My eyes closed in the black water, and found a deeper black.  Some smooth moving thing brushed my cheek.  Then another, cool on my face, like a blunt razor.  Then for a time I was unknowing.  For a time I was lost to myself.

I opened my eyes and all was lit up.  Ultra marine.  The brightest sunshine blue.  Rainbow fish swarmed about me.  A thousand black-dot eyes, eyed me.  I was naked in the sparkling water.  Naked, and my body was young and lean, each muscle toned.  My skin was alive to every shimmer of light, every rhythm of current.

I began to breathe water.  It went down to my belly, stayed there a short while, giving me a pleasant fullness.  Then I blew it out with some energy.  I marvelled at the pattern it made outside my mouth.

A large shape approached.  A dolphin.  It halted by me, smiling like a naughty child.  I straddled its back, held onto its golden fin.  We moved off, gained speed, my hair flew back, the pressure of water against my face.  I felt the drum heartbeat of the dolphin.  Such blue around.  Strange creatures waved a claw, flicked a tail, blinked, as we went by.  A school of diamond fish drew apart like a glittering curtain as we passed through.

I knew we were going somewhere necessary.  I trusted the dolphin completely.  I gave myself up to its will.  The sandy bottom showed pink and yellow coral.  I saw gold bars scattered, milk-white skulls, rubies.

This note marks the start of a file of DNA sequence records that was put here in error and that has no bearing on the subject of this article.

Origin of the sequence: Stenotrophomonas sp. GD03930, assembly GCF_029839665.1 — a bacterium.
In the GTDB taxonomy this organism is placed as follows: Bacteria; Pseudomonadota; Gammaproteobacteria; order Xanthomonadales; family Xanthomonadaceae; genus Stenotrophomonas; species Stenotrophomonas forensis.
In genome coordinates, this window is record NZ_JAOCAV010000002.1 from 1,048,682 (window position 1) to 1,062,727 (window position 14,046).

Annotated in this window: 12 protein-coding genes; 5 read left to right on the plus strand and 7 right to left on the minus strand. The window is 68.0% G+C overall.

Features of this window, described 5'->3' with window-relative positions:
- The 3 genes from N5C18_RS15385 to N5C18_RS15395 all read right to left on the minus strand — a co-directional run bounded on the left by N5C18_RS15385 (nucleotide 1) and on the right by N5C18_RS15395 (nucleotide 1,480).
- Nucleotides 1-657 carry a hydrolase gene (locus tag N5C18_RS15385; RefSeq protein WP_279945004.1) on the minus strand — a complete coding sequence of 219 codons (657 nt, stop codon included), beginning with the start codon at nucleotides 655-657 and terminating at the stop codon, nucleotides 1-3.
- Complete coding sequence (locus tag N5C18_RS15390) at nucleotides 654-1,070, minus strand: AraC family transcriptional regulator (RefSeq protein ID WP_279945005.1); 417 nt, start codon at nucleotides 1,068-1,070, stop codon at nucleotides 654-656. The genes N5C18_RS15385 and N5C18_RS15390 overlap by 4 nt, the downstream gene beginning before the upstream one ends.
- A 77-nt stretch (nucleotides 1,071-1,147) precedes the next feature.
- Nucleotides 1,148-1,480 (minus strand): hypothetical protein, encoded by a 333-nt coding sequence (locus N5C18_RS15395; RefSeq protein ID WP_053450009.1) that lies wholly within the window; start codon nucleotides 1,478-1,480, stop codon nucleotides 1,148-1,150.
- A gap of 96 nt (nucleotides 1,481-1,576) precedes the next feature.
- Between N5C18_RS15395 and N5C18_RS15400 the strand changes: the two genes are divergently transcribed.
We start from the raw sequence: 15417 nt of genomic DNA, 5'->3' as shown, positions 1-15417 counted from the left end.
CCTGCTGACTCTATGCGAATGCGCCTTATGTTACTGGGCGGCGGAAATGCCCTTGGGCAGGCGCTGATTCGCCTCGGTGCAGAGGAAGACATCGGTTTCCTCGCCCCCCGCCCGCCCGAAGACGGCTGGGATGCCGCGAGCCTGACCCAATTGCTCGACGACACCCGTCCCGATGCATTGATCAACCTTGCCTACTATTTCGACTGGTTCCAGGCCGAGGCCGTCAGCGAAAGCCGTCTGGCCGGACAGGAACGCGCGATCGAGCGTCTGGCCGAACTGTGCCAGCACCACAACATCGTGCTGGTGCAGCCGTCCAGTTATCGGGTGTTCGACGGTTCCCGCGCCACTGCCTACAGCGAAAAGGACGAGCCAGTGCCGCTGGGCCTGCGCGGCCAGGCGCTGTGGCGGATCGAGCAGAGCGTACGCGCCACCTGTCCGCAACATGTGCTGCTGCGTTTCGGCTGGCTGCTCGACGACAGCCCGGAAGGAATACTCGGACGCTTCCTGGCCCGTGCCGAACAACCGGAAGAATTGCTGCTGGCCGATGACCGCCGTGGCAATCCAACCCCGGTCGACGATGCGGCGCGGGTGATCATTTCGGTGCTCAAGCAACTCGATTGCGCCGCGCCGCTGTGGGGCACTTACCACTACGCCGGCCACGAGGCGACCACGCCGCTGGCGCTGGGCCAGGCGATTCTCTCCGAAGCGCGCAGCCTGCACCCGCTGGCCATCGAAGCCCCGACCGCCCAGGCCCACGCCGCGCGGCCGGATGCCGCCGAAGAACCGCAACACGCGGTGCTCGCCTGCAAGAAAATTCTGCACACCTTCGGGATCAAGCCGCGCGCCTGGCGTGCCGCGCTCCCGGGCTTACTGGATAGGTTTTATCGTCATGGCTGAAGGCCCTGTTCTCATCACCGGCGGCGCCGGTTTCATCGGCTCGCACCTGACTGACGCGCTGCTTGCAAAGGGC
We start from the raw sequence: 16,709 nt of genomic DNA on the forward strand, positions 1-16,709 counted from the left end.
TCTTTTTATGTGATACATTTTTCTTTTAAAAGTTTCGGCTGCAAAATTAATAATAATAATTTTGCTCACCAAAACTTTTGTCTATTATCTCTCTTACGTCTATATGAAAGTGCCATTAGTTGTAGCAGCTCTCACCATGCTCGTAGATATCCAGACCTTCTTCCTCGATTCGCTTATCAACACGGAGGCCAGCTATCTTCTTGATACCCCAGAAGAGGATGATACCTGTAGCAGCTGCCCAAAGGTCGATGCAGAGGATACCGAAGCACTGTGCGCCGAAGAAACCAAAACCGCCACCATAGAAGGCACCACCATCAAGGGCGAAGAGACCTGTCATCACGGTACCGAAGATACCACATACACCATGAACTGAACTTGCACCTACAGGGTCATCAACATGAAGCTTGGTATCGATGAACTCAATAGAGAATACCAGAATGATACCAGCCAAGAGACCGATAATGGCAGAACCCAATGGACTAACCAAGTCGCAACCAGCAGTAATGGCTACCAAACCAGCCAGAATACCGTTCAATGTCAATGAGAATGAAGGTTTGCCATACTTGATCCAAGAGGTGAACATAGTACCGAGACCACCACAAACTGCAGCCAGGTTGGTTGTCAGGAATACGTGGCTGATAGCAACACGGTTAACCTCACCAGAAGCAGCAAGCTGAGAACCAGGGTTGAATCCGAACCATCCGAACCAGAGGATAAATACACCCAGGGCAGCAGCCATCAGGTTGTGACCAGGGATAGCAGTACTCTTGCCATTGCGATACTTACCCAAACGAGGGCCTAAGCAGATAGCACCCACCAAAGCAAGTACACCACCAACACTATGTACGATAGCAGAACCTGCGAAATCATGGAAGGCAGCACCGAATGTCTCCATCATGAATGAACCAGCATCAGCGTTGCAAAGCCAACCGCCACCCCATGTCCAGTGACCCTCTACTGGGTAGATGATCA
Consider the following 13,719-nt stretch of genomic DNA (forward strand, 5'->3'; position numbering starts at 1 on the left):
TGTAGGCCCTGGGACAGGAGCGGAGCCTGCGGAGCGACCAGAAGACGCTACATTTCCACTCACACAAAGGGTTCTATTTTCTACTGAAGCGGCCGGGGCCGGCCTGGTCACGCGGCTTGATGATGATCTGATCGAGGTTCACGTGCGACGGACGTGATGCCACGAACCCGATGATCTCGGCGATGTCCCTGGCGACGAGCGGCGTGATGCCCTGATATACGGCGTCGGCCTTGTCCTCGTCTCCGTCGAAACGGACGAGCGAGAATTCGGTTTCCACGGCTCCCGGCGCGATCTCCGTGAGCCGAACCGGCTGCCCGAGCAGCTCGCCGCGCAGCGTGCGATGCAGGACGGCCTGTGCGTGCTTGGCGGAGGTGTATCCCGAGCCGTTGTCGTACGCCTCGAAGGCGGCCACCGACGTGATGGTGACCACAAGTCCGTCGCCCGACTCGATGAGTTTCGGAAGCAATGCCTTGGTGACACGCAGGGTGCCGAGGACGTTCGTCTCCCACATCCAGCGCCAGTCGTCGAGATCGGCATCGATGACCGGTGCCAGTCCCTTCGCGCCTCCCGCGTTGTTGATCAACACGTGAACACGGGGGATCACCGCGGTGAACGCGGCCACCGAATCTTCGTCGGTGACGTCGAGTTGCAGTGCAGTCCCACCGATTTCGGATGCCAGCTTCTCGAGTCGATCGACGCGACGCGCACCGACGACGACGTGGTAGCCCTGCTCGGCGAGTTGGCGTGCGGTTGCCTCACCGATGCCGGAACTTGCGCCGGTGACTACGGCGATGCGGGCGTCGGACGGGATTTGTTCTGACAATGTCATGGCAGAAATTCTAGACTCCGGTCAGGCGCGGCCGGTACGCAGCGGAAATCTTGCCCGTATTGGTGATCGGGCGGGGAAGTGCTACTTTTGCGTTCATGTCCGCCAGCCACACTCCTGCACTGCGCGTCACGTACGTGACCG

The surface above us grew nearer.  I saw the swell of waves, cream foam.  The dolphin stopped suddenly, twisted, turned a tight corner and threw me off.   It faded back into the deep.  I lost track of its glide.  I swam till the water was shallow enough to stand.  I waded to the beach, waves crashing around my legs. 

   At last, I had landed.

                                                                                    The Interpreter’s House – 2004

the accident

 They stand each side of a wedding cake,
so young and thin and puzzled there.
He holds a knife above the icing.
Her eyes fall inward, her mouth unsure.
The image, badly stuck on card,
dwarfed by a shabby, tarnished frame,
they gaze on to a room now hardly used.
Bruised by life, their older selves
succumbed to television and the news.
The hollow glee of lottery night
held their separate shrinking faces like a vice,
until the final draw,
the torn up ticket in the ashtray.
I loaded the van, slammed the door,
and drove into my orphaned future.
The others didn’t want the picture.
It rattled around in a box of plates.